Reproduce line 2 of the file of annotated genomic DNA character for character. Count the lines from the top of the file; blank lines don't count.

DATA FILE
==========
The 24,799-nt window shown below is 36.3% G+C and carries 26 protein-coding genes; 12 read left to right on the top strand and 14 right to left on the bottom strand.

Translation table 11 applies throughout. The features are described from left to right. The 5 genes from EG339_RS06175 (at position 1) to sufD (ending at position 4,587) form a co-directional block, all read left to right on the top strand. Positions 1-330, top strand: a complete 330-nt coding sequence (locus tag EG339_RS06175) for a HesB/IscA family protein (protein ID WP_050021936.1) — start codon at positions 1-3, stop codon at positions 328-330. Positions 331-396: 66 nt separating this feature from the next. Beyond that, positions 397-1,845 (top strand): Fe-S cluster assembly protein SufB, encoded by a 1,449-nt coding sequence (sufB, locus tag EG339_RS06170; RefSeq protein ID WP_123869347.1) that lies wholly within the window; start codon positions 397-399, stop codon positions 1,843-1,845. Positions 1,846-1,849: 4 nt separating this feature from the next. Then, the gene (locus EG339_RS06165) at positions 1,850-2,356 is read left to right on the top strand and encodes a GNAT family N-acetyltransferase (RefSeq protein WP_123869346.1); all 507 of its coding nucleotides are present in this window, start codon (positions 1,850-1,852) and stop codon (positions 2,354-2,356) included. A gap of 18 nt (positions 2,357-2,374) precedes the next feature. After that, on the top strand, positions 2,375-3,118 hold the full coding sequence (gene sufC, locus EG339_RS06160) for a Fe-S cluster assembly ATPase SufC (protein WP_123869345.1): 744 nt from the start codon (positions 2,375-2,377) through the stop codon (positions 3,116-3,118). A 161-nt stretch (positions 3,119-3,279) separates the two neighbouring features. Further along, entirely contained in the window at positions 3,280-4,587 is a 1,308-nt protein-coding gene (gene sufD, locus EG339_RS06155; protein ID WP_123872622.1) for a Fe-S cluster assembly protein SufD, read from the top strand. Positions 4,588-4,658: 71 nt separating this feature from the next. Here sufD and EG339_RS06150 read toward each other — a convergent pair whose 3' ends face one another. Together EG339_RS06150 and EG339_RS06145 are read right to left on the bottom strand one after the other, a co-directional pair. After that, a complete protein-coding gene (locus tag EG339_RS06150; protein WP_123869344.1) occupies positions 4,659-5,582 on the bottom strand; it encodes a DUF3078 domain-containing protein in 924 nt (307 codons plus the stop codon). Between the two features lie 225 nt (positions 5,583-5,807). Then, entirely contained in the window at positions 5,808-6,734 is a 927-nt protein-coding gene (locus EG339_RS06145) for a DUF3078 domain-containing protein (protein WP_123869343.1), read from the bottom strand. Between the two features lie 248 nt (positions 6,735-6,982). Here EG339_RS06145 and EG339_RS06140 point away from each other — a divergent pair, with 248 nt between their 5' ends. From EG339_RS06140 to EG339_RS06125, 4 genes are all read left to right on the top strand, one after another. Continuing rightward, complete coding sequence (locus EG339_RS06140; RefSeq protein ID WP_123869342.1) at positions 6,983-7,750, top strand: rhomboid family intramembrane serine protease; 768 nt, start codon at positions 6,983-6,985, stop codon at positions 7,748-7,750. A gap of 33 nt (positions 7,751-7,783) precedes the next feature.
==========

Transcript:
Translation table 11 applies throughout. The features are described from left to right. The 5 genes from EG339_RS06175 (at position 1) to sufD (ending at position 4,587) form a co-directional block, all read left to right on the top strand. Positions 1-330, top strand: a complete 330-nt coding sequence (locus tag EG339_RS06175) for a HesB/IscA family protein (protein ID WP_050021936.1) — start codon at positions 1-3, stop codon at positions 328-330. Positions 331-396: 66 nt separating this feature from the next. Beyond that, positions 397-1,845 (top strand): Fe-S cluster assembly protein SufB, encoded by a 1,449-nt coding sequence (sufB, locus tag EG339_RS06170; RefSeq protein ID WP_123869347.1) that lies wholly within the window; start codon positions 397-399, stop codon positions 1,843-1,845. Positions 1,846-1,849: 4 nt separating this feature from the next. Then, the gene (locus EG339_RS06165) at positions 1,850-2,356 is read left to right on the top strand and encodes a GNAT family N-acetyltransferase (RefSeq protein WP_123869346.1); all 507 of its coding nucleotides are present in this window, start codon (positions 1,850-1,852) and stop codon (positions 2,354-2,356) included. A gap of 18 nt (positions 2,357-2,374) precedes the next feature. After that, on the top strand, positions 2,375-3,118 hold the full coding sequence (gene sufC, locus EG339_RS06160) for a Fe-S cluster assembly ATPase SufC (protein WP_123869345.1): 744 nt from the start codon (positions 2,375-2,377) through the stop codon (positions 3,116-3,118). A 161-nt stretch (positions 3,119-3,279) separates the two neighbouring features. Further along, entirely contained in the window at positions 3,280-4,587 is a 1,308-nt protein-coding gene (gene sufD, locus EG339_RS06155; protein ID WP_123872622.1) for a Fe-S cluster assembly protein SufD, read from the top strand. Positions 4,588-4,658: 71 nt separating this feature from the next. Here sufD and EG339_RS06150 read toward each other — a convergent pair whose 3' ends face one another. Together EG339_RS06150 and EG339_RS06145 are read right to left on the bottom strand one after the other, a co-directional pair. After that, a complete protein-coding gene (locus tag EG339_RS06150; protein WP_123869344.1) occupies positions 4,659-5,582 on the bottom strand; it encodes a DUF3078 domain-containing protein in 924 nt (307 codons plus the stop codon). Between the two features lie 225 nt (positions 5,583-5,807). Then, entirely contained in the window at positions 5,808-6,734 is a 927-nt protein-coding gene (locus EG339_RS06145) for a DUF3078 domain-containing protein (protein WP_123869343.1), read from the bottom strand. Between the two features lie 248 nt (positions 6,735-6,982). Here EG339_RS06145 and EG339_RS06140 point away from each other — a divergent pair, with 248 nt between their 5' ends. From EG339_RS06140 to EG339_RS06125, 4 genes are all read left to right on the top strand, one after another. Continuing rightward, complete coding sequence (locus EG339_RS06140; RefSeq protein ID WP_123869342.1) at positions 6,983-7,750, top strand: rhomboid family intramembrane serine protease; 768 nt, start codon at positions 6,983-6,985, stop codon at positions 7,748-7,750. A gap of 33 nt (positions 7,751-7,783) precedes the next feature.